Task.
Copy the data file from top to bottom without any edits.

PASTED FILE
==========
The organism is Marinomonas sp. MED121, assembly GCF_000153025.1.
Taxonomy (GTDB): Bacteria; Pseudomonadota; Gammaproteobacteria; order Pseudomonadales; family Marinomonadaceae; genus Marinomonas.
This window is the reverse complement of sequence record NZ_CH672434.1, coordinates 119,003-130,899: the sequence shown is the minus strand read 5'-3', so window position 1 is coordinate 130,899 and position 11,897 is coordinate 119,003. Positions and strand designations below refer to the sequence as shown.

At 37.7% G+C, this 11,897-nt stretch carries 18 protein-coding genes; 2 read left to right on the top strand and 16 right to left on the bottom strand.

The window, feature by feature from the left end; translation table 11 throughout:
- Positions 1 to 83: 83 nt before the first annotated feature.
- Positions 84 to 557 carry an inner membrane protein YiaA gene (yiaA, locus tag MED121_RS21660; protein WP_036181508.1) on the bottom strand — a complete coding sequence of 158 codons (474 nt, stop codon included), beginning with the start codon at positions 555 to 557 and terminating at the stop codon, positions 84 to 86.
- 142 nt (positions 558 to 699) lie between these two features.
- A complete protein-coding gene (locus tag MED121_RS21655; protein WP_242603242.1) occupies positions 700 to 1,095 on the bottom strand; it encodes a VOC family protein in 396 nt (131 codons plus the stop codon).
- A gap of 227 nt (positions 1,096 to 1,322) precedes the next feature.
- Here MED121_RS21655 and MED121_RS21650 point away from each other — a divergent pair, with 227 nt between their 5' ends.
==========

The organism is Marinomonas sp. MED121, assembly GCF_000153025.1.
Taxonomy (GTDB): Bacteria; Pseudomonadota; Gammaproteobacteria; order Pseudomonadales; family Marinomonadaceae; genus Marinomonas.
This window is the reverse complement of sequence record NZ_CH672434.1, coordinates 119,003-130,899: the sequence shown is the minus strand read 5'-3', so window position 1 is coordinate 130,899 and position 11,897 is coordinate 119,003. Positions and strand designations below refer to the sequence as shown.

At 37.7% G+C, this 11,897-nt stretch carries 18 protein-coding genes; 2 read left to right on the top strand and 16 right to left on the bottom strand.

The window, feature by feature from the left end; translation table 11 throughout:
- Positions 1 to 83: 83 nt before the first annotated feature.
- Positions 84 to 557 carry an inner membrane protein YiaA gene (yiaA, locus tag MED121_RS21660; protein WP_036181508.1) on the bottom strand — a complete coding sequence of 158 codons (474 nt, stop codon included), beginning with the start codon at positions 555 to 557 and terminating at the stop codon, positions 84 to 86.
- 142 nt (positions 558 to 699) lie between these two features.
- A complete protein-coding gene (locus tag MED121_RS21655; protein WP_242603242.1) occupies positions 700 to 1,095 on the bottom strand; it encodes a VOC family protein in 396 nt (131 codons plus the stop codon).
- A gap of 227 nt (positions 1,096 to 1,322) precedes the next feature.
- Here MED121_RS21655 and MED121_RS21650 point away from each other — a divergent pair, with 227 nt between their 5' ends.